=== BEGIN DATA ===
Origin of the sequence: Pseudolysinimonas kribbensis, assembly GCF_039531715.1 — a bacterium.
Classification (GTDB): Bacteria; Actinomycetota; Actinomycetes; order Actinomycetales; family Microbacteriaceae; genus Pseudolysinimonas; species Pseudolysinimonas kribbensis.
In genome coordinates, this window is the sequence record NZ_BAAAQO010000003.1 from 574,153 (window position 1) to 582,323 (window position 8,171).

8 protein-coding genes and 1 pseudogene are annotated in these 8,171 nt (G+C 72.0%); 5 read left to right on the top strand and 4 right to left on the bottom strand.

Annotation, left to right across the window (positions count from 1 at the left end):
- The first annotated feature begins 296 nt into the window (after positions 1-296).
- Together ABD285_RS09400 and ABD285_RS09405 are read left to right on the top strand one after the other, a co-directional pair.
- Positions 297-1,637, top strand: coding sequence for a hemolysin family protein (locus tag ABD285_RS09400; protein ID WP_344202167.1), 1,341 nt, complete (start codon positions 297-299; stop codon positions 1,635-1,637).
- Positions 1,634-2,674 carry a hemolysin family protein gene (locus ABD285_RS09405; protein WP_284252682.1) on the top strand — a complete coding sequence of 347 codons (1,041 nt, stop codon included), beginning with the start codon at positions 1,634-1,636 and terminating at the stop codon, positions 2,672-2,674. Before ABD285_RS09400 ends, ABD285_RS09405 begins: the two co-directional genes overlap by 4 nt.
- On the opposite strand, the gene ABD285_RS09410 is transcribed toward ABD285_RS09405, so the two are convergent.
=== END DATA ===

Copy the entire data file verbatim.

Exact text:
Origin of the sequence: Pseudolysinimonas kribbensis, assembly GCF_039531715.1 — a bacterium.
Classification (GTDB): Bacteria; Actinomycetota; Actinomycetes; order Actinomycetales; family Microbacteriaceae; genus Pseudolysinimonas; species Pseudolysinimonas kribbensis.
In genome coordinates, this window is the sequence record NZ_BAAAQO010000003.1 from 574,153 (window position 1) to 582,323 (window position 8,171).

8 protein-coding genes and 1 pseudogene are annotated in these 8,171 nt (G+C 72.0%); 5 read left to right on the top strand and 4 right to left on the bottom strand.

Annotation, left to right across the window (positions count from 1 at the left end):
- The first annotated feature begins 296 nt into the window (after positions 1-296).
- Together ABD285_RS09400 and ABD285_RS09405 are read left to right on the top strand one after the other, a co-directional pair.
- Positions 297-1,637, top strand: coding sequence for a hemolysin family protein (locus tag ABD285_RS09400; protein ID WP_344202167.1), 1,341 nt, complete (start codon positions 297-299; stop codon positions 1,635-1,637).
- Positions 1,634-2,674 carry a hemolysin family protein gene (locus ABD285_RS09405; protein WP_284252682.1) on the top strand — a complete coding sequence of 347 codons (1,041 nt, stop codon included), beginning with the start codon at positions 1,634-1,636 and terminating at the stop codon, positions 2,672-2,674. Before ABD285_RS09400 ends, ABD285_RS09405 begins: the two co-directional genes overlap by 4 nt.
- On the opposite strand, the gene ABD285_RS09410 is transcribed toward ABD285_RS09405, so the two are convergent.